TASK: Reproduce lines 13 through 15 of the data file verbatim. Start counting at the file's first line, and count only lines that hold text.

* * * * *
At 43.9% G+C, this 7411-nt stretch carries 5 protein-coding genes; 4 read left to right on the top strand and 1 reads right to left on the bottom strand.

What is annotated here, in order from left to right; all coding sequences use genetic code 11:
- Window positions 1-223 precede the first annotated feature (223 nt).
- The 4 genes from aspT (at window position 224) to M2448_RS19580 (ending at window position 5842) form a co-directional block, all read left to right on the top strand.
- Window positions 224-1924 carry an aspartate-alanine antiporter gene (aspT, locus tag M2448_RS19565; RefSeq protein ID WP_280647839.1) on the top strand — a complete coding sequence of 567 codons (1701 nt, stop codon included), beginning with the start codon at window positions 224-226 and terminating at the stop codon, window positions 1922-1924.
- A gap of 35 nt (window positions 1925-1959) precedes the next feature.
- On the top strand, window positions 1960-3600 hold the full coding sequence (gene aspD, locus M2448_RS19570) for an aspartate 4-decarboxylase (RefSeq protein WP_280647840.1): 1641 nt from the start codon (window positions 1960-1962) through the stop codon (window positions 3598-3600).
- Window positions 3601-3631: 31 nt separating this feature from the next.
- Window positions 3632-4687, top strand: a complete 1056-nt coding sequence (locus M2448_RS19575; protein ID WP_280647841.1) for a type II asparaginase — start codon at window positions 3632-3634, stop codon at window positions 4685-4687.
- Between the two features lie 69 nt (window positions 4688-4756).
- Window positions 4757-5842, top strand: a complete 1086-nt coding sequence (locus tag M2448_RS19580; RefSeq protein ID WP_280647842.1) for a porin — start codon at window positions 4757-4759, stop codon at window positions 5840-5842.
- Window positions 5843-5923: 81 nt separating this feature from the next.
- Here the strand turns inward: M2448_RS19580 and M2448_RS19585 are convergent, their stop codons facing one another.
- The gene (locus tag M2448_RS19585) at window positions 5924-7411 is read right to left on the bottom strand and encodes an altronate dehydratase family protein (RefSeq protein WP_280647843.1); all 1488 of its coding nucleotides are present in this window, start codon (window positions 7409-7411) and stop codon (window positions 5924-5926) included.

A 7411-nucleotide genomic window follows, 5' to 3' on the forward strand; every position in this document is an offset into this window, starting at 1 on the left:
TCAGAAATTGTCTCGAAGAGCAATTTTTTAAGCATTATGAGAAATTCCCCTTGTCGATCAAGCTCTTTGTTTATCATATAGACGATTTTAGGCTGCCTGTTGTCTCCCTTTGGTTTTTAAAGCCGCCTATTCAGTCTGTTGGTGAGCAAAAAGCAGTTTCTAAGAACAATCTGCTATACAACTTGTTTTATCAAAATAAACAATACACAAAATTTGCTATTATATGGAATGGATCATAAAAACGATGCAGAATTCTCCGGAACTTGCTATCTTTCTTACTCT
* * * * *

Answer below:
- Here the strand turns inward: M2448_RS19580 and M2448_RS19585 are convergent, their stop codons facing one another.
- The gene (locus tag M2448_RS19585) at window positions 5924-7411 is read right to left on the bottom strand and encodes an altronate dehydratase family protein (RefSeq protein WP_280647843.1); all 1488 of its coding nucleotides are present in this window, start codon (window positions 7409-7411) and stop codon (window positions 5924-5926) included.

A 7411-nucleotide genomic window follows, 5' to 3' on the forward strand; every position in this document is an offset into this window, starting at 1 on the left: